TEL AVIV (Jun. 20)
Israeli diplomats are quietly increasing contact with North Korean officials in an effort to stop that country’s sale of missiles to Iran, according to recent news reports here and abroad.
North Korea, which currently has no formal relations with Israel, may also be warming up to Israel in order to improve its relations with the United States, the reports said.
The United States has imposed restrictions on commercial relations with North Korea because of that country’s refusal to fully cooperate with the Atomic Energy Commission and allow inspections of its nuclear sites.
Israel, however, sent a delegation last October to the North Korean capital of Pyongyang under the Foreign Ministry’s deputy director-general, Eitan Bentsur.
The official purpose of this visit was strictly business; the North Koreans wanted to investigate the possibility of Israel’s assistance in operating a gold mine in the north of the country.
Bentsur was accompanied by a number of Israeli geologists to look at a site in Untsan, where five large gold mines were shut down a few years ago.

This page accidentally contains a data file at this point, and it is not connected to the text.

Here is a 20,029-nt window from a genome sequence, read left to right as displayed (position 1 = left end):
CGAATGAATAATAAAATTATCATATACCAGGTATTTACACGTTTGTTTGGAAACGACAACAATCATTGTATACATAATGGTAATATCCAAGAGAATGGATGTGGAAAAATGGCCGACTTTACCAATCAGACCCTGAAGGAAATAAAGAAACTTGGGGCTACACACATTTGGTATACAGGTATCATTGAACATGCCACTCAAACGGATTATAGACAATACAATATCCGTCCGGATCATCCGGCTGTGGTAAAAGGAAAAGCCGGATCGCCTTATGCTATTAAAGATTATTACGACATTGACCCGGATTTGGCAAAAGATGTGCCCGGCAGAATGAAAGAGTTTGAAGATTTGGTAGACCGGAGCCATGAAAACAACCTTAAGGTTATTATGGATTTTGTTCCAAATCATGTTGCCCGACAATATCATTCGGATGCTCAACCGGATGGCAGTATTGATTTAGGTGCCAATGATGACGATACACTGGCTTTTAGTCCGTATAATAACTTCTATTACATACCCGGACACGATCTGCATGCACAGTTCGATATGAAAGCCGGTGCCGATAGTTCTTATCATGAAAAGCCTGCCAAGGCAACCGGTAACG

The visit was partly arranged through an unnamed American Jewish businessman who has ties in North Korea as well as an unofficial trade representative that North Korea posts in Washington.
According to foreign sources, these were not the first Israelis to visit North Korea.
ECONOMIC INCENTIVE TO STOP SALES
Some reports have said Israel is using the contacts to offer North Korea an economic incentive to stop missile sales to Iran in return for Israeli and Jewish investment in North Korea.
According to this version, Israel has essentially asked the United States for permission to hold these discussions, which America has reluctantly given.
However, a report in the Israeli daily newspaper Ha’aretz depicts Israel as a middleman being used by both North Korea and the United States to reconcile the one-time fierce foes.
According to Professor Ben-Ami Shiloni of the Truman Institute at the Hebrew University, North Korea, in the tradition of many countries that have recently established relations with Israel, believes that the path to Washington passes through Jerusalem.
Within these countries, the Jewish lobby in the United States is seen to have enormous influence over the U.S. administration.
Along with China, North Korea remains one of the last strict Communist regimes, run tyrannically by Kim II-Sung, who is 81.
China, a prominent friend of North Korea, has welcomed the contacts with Israel and, according to foreign sources, stands behind the official invitation received by Foreign Minister Shimon Peres to visit North Korea.
Shiloni said he believes Israel must accept the invitation and convince America to approve it.
“The mistake we made in the 1950s — when (then Prime Minister David) Ben-Gurion submitted to the dictates of the United States and canceled the plan to establish diplomatic relations with China — must not be repeated,” Shiloni said.